What a laughable, pathetic and spineless response! What is said about consulting the ‘parliament’ and informing the people is a reeking cynical farce. These rulers themselves are mere timid puppets. Usually they are only informed about military operations and crucial foreign policy decisions after the fact by the top bosses of the state and their imperialist masters. These are the real people calling the shots.

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Criminality in Support of Hegemony

From The Guardian

Last week Adel Al-Jubeir, Saudi Arabia’s Ambassador to the United States, announced that Saudi Arabia had commenced military operations against the Ansarullah fighters of the Houthi movement in Yemen. The Saudi intervention was not unexpected. Over the last few weeks there were signs that the US and the Saudis were preparing the ground for direct military intervention in Yemen in response to the Houthis seizing state power in January.

The appearance of a previously unknown ISIS element that was supposedly responsible for the massive bomb attack that killed over 130 people and the withdrawal of US personnel were the clear signals that direct intervention by the Saudis was imminent.

And last week with the fall of al-Anad military base, the base where the US military and CIA conducted its drone warfare in Yemen, to Ansarullah fighters and the capture of the port city of Aden where disposed President Abd Rabbuh Mansur Hadi had fled, it was almost certain that the US would give the green light for its client states to intervene.

The Saudi Ambassador cloaked the role of Saudi Arabia within the fictitious context of another grand coalition, this time led by the Gulf Cooperation Council (GCC) – the corrupt collection of authoritarian monarchies allied with the US and the other Western colonial powers.

Ambassador Al-Jubeir announced that before launching operations in Yemen all of its allies were consulted. The meaning of that statement is that the US was fully involved in the operation. Even though the Ambassador stressed that the US was not directly involved in the military component of the assault, CNN reported that an interagency US coordination team was in Saudi Arabia and that a US official confirmed that the US would be providing logistical and intelligence support for the operation.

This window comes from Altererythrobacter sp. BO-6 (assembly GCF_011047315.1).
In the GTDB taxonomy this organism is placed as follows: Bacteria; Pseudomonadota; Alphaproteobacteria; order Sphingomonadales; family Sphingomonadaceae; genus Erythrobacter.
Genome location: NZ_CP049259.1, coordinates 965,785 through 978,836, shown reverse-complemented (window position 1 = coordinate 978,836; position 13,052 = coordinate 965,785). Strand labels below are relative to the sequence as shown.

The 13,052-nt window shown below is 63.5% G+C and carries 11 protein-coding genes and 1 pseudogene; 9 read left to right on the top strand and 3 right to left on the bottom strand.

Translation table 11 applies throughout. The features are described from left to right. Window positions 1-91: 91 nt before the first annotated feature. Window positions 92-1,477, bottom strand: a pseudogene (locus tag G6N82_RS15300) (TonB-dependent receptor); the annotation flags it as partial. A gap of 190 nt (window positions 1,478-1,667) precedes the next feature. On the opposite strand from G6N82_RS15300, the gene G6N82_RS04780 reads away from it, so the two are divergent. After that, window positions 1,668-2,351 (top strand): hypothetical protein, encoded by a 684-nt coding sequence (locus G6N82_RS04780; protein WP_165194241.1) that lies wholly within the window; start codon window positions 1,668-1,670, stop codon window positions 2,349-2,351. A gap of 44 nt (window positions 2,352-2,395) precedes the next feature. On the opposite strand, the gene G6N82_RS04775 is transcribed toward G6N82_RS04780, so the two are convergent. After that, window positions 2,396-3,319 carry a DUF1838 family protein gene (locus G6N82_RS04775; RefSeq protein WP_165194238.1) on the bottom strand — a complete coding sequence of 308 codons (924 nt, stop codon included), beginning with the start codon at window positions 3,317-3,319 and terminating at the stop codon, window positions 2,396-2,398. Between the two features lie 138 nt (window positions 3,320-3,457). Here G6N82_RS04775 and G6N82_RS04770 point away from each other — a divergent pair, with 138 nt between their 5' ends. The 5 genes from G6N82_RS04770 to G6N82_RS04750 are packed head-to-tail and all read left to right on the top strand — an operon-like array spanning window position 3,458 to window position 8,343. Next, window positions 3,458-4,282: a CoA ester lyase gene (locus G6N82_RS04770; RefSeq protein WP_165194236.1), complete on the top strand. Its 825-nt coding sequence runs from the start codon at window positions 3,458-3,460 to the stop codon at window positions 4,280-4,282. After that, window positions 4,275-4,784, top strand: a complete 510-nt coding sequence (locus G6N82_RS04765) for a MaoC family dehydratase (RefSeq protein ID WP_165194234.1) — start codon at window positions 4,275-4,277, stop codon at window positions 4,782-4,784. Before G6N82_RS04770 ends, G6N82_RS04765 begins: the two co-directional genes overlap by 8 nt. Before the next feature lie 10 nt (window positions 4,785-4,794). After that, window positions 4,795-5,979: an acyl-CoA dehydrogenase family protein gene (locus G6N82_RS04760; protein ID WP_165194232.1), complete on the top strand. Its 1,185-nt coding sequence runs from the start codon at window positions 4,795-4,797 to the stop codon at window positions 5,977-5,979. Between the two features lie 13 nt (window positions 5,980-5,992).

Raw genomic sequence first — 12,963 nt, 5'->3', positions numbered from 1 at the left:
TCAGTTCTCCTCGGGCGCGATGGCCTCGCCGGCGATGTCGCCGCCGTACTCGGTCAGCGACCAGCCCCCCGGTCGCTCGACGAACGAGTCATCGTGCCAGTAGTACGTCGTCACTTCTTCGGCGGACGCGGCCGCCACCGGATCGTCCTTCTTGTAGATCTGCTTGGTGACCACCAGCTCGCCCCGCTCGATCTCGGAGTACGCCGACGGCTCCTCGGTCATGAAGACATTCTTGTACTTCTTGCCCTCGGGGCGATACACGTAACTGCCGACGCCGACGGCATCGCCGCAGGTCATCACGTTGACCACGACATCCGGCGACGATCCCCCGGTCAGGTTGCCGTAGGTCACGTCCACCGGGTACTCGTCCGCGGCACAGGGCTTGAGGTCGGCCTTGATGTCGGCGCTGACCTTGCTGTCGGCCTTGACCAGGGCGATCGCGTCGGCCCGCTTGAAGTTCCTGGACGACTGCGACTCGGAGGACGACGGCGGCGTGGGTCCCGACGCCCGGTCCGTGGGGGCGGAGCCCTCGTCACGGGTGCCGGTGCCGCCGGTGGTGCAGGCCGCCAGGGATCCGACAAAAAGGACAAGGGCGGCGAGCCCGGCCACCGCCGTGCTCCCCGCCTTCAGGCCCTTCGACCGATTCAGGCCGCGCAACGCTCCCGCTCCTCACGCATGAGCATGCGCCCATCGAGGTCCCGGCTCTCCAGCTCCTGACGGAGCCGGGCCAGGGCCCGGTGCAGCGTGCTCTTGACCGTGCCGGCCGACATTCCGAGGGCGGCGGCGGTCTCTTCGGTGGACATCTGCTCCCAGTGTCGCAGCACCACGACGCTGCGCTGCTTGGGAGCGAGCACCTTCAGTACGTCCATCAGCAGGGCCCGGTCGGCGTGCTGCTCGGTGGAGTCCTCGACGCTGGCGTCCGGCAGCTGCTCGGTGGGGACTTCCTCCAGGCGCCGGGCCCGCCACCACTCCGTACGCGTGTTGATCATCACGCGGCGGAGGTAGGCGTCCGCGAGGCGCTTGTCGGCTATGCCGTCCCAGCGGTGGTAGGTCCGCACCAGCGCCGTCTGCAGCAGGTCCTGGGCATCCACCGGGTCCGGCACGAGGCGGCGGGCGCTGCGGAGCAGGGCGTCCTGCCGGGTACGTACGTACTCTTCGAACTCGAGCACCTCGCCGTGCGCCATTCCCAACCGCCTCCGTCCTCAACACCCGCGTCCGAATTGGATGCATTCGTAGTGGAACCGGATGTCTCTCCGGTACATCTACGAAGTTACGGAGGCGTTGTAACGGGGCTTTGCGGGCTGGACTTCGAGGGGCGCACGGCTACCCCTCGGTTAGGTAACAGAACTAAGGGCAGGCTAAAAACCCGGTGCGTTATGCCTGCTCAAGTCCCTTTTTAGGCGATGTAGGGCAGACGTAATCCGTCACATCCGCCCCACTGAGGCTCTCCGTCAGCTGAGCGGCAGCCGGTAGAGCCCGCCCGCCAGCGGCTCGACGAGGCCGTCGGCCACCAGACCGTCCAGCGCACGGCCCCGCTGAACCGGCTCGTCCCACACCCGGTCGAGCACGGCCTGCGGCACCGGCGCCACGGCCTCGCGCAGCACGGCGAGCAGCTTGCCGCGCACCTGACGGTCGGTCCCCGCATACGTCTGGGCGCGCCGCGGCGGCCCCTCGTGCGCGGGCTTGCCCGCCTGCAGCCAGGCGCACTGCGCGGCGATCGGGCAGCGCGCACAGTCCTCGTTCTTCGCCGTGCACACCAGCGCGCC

And what was the justification for launching a military operation not sanction by the United Nations Security Council? According to the Saudis they have legitimate regional security concerns in Yemen. Their argument was that since they share a border with Yemen, the chaos that erupted over the last few months that culminated in what they characterise as a coup by the Houthi insurgency, forced them to intervene to establish order and defend by “all efforts” the legitimate government of President Hadi.

But this is becoming an old and tired justification for criminality in support of hegemony.

The intervention by the Saudis and the GCC continues the international lawlessness that the US precipitated with its War on Terror over the last decade and a half. Violations of the UN Charter and international law modelled by the powerful states of the West has now become normalised resulting in an overall diminution of international law and morality over the last 15 years.

The double standard and hypocrisy of US support for the Saudi intervention in Yemen and Western and US condemnations of Russia’s regional security concerns in response to the right-wing coup in Ukraine will not be missed by most people.

And so the conflagration in the Middle East continues.

US and Saudi geo-strategic interest in containing the influence of Iran has trumped international law and any concerns about the lives of the people of Yemen, Syria, Iraq, Lebanon and Bahrain. Militarism and war as first options has now become commonplace as instruments of statecraft in an international order in which power trumps morality and law is only applied to the powerless.

U.S. Defense Secretary: We Might Bomb Iran Even If a Peace Agreement Is Signed

From Global Research

U.S. Secretary of Defense Ashton Carter said that a deal with Iran wouldn’t necessarily prevent war.

Military.com reports:

The U.S. will reserve the right to use military force to prevent Iran from developing a nuclear weapon even if a deal is reached Iran’s nuclear program, Defense Secretary Ashton Carter said Tuesday.

“The military option certainly will remain on the table,” Carter said as negotiators in Lausanne, Switzerland, struggled to reach an agreement ahead of a March 31 deadline.

“One of my jobs is to make sure all options are on the table,’ Carter said in remarks at Syracuse University and earlier on NBC’s “Today” program.

We thought that Iran getting nuclear weapons was the main reason we were thinking of bombing them. So if a peace deal is signed with the U.S., why are we still talking about bombing them?

What’s going on?

In reality, top American and Israeli military and intelligence officials say that Iran poses no danger.

But the hawks have desperately been trying to stir up war with Iran for decades, as part of a 65-year program of regime change all over the world carried out by the U.S.

And the U.S. has inserted itself smack dab in the middle of a religious war … and is backing the most violent side. And see this.

The American people want peace, but the military-industrial complex wants war.

Islamic State is the Cancer of Modern Capitalism

From Information Clearing House